Wow is something of an oddity, and not a linear one at that: nine teenagers are given pseudonyms, questioned on subjects such as sex, the future and friendship, and note their dreams which are conveyed by film. Often they want to return to a past, and they are certainly unhappy with the present. What we have here is a French Canadian counterculture. But what that culture amounts to is difficult to fathom, apart from refusal to accept society's norms, lack of ambition, a love of sex, music and smoking cannabis. A violent future is forseen, and obviously these young people are living under the shadow of the bomb, but they seem powerless to do anything about it. Politics are absent because there is a general feeling of impotence: what can they do? Absent too are 'underground' magazines so prevalent in American and English (and, significantly, French) society: there seems to be no sense of group solidarity.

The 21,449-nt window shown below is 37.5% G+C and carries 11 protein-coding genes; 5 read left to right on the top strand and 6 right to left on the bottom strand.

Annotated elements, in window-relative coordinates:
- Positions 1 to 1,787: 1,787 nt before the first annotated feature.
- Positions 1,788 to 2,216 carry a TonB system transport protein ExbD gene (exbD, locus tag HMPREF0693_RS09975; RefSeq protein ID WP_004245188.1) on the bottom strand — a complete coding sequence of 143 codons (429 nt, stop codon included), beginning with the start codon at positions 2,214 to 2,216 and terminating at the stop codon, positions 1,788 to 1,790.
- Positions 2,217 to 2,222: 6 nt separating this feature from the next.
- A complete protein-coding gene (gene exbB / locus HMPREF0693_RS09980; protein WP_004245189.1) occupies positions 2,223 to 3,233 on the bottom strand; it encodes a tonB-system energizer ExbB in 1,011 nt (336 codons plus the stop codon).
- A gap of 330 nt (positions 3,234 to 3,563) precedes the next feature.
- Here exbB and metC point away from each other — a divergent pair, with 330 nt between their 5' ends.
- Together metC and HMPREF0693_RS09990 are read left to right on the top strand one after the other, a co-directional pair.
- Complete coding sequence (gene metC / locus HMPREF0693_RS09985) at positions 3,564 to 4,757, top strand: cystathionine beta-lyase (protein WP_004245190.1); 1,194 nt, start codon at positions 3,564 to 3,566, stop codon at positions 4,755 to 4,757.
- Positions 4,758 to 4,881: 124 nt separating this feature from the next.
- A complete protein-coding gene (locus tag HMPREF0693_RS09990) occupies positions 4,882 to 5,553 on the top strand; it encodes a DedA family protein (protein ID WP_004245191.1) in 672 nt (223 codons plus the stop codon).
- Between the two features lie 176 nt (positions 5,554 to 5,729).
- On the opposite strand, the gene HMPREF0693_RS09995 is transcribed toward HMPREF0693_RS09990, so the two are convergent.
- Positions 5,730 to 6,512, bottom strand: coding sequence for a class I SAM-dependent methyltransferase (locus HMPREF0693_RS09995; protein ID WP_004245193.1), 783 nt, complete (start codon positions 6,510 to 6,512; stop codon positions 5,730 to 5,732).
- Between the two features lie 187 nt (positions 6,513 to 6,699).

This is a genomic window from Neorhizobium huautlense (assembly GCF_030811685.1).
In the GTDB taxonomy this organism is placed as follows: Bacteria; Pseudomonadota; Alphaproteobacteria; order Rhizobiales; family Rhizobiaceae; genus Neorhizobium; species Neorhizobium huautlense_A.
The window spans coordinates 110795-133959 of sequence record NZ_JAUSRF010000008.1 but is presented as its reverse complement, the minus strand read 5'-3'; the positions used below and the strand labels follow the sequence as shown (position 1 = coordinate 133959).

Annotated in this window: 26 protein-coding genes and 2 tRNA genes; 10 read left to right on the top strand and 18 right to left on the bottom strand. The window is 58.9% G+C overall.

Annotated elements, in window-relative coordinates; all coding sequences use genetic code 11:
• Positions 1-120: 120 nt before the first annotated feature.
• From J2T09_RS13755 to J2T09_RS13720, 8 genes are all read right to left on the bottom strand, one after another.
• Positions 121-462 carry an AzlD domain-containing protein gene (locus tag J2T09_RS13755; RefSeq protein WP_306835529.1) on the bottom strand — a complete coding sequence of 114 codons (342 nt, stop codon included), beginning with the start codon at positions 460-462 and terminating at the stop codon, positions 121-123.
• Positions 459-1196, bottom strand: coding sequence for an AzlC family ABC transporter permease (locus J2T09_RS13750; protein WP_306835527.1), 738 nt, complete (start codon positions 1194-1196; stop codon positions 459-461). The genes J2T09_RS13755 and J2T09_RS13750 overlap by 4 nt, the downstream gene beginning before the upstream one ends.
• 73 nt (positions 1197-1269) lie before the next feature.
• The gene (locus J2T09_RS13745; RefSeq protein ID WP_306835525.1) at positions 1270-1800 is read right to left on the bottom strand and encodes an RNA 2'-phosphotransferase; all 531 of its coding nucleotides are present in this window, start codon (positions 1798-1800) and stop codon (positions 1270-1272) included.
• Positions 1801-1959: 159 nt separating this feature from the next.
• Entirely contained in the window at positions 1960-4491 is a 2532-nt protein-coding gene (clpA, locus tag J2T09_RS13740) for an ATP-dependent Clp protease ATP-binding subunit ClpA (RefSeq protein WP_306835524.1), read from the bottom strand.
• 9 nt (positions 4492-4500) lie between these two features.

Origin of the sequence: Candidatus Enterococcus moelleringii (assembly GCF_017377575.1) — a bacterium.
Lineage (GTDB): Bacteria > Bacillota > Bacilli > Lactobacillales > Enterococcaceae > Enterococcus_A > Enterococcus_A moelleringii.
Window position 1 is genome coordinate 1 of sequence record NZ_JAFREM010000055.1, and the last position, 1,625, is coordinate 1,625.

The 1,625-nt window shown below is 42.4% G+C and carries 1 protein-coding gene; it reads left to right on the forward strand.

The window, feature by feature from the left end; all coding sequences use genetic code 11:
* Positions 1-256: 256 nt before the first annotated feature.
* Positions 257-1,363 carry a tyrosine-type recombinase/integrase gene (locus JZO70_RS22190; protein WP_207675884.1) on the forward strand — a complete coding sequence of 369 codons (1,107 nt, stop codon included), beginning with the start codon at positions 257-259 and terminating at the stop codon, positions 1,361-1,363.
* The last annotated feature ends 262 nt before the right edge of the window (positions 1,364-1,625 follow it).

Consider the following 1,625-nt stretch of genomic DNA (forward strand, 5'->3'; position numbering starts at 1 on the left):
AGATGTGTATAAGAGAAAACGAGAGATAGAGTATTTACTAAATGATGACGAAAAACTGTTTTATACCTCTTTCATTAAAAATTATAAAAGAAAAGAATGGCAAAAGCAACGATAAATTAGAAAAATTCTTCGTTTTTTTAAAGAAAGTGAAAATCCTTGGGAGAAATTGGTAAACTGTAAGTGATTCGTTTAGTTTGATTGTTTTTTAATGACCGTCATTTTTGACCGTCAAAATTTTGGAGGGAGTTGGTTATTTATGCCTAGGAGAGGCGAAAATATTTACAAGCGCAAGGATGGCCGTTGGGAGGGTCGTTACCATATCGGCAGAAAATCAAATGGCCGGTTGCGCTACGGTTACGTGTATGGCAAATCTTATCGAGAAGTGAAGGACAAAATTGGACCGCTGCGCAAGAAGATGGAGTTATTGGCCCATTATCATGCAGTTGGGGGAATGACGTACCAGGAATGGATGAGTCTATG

Evidently, even though he was almost thirty, Jutra (who never really considered himself to have grown up) seems to have to some extent identified with these people, although he saw Wow as a reversal of À tout prendre in that his first feature had strong autobiographical elements, whereas this doesn't. Or does it? Do these young people represent young French Canada in general, young Montréal, a countercultural cross section, or a vision of Jutra's? And in what way does that relate to the young people blowing up bourgeois homes in the beginning: a wish to begin again? And like the dream sequences, these explosions are in colour, but the rest of the film in black and white: the imaginary world and the documentary world, that of fantasy and that of a kind of reality.